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Appositives: Renaming Words and Other Terms

Everyday Grammar: What are appositives?
Everyday Grammar: What are appositives?
Appositives: Renaming Words and Other Terms
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Imagine you want to improve your writing skills. Perhaps you would like to take an English test or use English in a business email.

Today on Everyday Grammar, we will talk about something that could help you: appositives.

We will explain the grammar rules behind appositives and demonstrate how to use them in sentences.

Let us begin with a few definitions.

Appositive definition

An appositive is a word or group of words that renames something else.

An appositive is often a noun or noun phrase that helps explain or identify another noun or a pronoun.

Take this sentence, for example:

My best friend, Ahmed, studies English literature.

The subject of the sentence is my best friend. The name Ahmed is an appositive. It adds information to the sentence.

What is important is that the sentence is grammatically correct without the appositive.

So, our example without the appositive would read:

My best friend studies English literature.

Another example

Now, let us consider a more complex example.

Imagine you are reading a crime novel. Perhaps the book has the following lines.

Police questioned the next suspect, the victim’s ex-wife.

In this example, the victim’s ex-wife is the appositive. The words give readers more information about the next suspect.

If the sentence did not have an appositive, it would have been written this way:

Police questioned the next suspect.

Appositives can introduce a sentence

Martha Kolln and Robert Funk wrote a famous book on English grammar. In it, they note that if an appositive renames the subject of a sentence, it can introduce the same sentence.

Kolln and Funk say the following description, by Michael D. Lemonick and Andrea Dorfman, is a good example of an introductory series of appositives. It is about epithets, or insulting terms, that people used to describe the Vikings of northern Europe.

Ravagers, despoilers, pagans, heathens – such epithets pretty well summed up the Vikings for those who lived in the British Isles during medieval times.”

The nouns ravagers, despoilers, pagans and heathens are all epithets, the subject of the sentence.

The writers could have left out the list of nouns. Instead, they could have begun the sentence simply with the words epithets such as, or such epithets.

Why are appositives important?

You might be asking yourself why this discussion is important.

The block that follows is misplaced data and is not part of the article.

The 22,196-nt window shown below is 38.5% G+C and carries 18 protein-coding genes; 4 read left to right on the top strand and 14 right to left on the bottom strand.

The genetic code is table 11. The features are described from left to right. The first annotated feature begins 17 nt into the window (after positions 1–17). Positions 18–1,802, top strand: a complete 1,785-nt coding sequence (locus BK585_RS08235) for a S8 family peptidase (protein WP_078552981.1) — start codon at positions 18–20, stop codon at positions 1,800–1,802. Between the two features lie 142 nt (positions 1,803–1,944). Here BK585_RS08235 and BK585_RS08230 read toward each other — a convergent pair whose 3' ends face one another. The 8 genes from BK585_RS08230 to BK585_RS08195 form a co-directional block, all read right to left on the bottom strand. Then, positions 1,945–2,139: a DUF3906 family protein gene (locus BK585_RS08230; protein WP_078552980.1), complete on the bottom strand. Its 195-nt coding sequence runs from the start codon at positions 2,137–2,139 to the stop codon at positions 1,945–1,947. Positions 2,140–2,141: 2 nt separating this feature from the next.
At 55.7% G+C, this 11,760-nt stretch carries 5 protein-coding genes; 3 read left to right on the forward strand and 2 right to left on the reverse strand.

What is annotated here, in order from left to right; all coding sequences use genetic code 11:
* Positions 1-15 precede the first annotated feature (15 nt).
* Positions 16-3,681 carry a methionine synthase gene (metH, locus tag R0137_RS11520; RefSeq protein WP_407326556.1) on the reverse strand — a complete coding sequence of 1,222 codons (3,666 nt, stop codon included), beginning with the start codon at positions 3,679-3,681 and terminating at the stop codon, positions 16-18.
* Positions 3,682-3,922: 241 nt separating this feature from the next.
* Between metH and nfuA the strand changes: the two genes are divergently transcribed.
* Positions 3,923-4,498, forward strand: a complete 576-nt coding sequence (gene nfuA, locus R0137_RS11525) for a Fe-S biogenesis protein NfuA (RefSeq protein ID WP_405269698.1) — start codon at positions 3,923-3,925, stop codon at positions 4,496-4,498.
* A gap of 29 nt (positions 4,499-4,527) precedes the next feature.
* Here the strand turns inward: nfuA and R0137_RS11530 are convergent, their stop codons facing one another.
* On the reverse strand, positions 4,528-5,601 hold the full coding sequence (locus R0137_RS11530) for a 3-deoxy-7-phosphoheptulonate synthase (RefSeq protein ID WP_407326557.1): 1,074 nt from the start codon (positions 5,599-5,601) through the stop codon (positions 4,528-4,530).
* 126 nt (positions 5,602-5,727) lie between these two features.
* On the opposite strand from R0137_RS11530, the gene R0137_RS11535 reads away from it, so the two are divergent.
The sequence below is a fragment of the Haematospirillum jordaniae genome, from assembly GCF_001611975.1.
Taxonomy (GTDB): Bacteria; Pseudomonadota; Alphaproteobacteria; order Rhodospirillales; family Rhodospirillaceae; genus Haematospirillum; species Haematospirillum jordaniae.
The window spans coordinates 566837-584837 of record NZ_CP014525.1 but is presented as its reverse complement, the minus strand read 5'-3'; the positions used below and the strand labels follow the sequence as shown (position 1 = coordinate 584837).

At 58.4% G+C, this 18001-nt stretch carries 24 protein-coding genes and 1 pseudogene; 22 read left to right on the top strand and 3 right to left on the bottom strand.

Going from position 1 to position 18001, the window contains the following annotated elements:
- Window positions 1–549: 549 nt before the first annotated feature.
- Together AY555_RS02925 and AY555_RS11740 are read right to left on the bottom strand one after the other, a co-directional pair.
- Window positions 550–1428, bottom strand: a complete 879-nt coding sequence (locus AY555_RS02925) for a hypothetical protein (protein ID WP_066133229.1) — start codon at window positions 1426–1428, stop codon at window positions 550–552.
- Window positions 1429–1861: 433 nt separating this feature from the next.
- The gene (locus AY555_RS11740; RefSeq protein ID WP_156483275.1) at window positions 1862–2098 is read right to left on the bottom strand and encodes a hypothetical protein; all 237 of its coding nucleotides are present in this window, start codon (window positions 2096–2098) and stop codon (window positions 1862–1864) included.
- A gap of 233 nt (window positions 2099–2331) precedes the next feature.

The reason is this: using appositives correctly is one of the best ways to improve your writing style. Appositives can help writers change the rhythm or order of a sentence. In other words, appositives help make sentences more interesting.

Think back to our first example:

My best friend, Ahmed, studies English literature.

If you were to write the example as two separate sentences, it might be something like this:

My best friend studies English literature. My friend’s name is Ahmed.

These sentences are grammatically correct. But they are repetitive. In other words, they are less interesting to read.

What can you do?

The next time you are reading, try to find examples of appositives. Ask yourself why the writer might have chosen to use them.

When you practice writing in English – perhaps for a test or business purposes – try to use appositives in certain places. They will help make your writing smooth and clear – if you use them correctly!

We will leave you with a famous example. In his book “A History of the English-Speaking Peoples,” Winston Churchill wrote the following words about Britain’s Queen Victoria.

High devotion to her royal task, domestic virtues, evident sincerity of nature, a piercing and sometime disconcerting truthfulness – all these qualities of the Queen’s had long impressed themselves upon the mind of her subjects.

Can you identify the appositive? Can you identify the subject of the sentence? Write to us in the Comments Section of our website.

I’m Anne Ball.

And I’m John Russell.

John Russell wrote this story for VOA Learning English. George Grow was the editor.

We want to hear from you. Write to us in the Comments Section.


Words in This Story

grammar – n. the study of words and their uses and relations in sentences

ex- prefix meaning former

introduce – v. to lead to or present

sum upphrasal verb to describe or show the most important parts or qualities of (someone or something) in a brief or simple way

medieval adj. of or relating to Europe’s Middle Ages

practicev. to work at repeatedly so as to become skilled

devotion n. a feeling of strong love or loyalty

virtue – n. morally good behavior

sincerity n. having or showing true feelings that are expressed in an honest way

disconcerting – adj. unnerving or troubling; concerning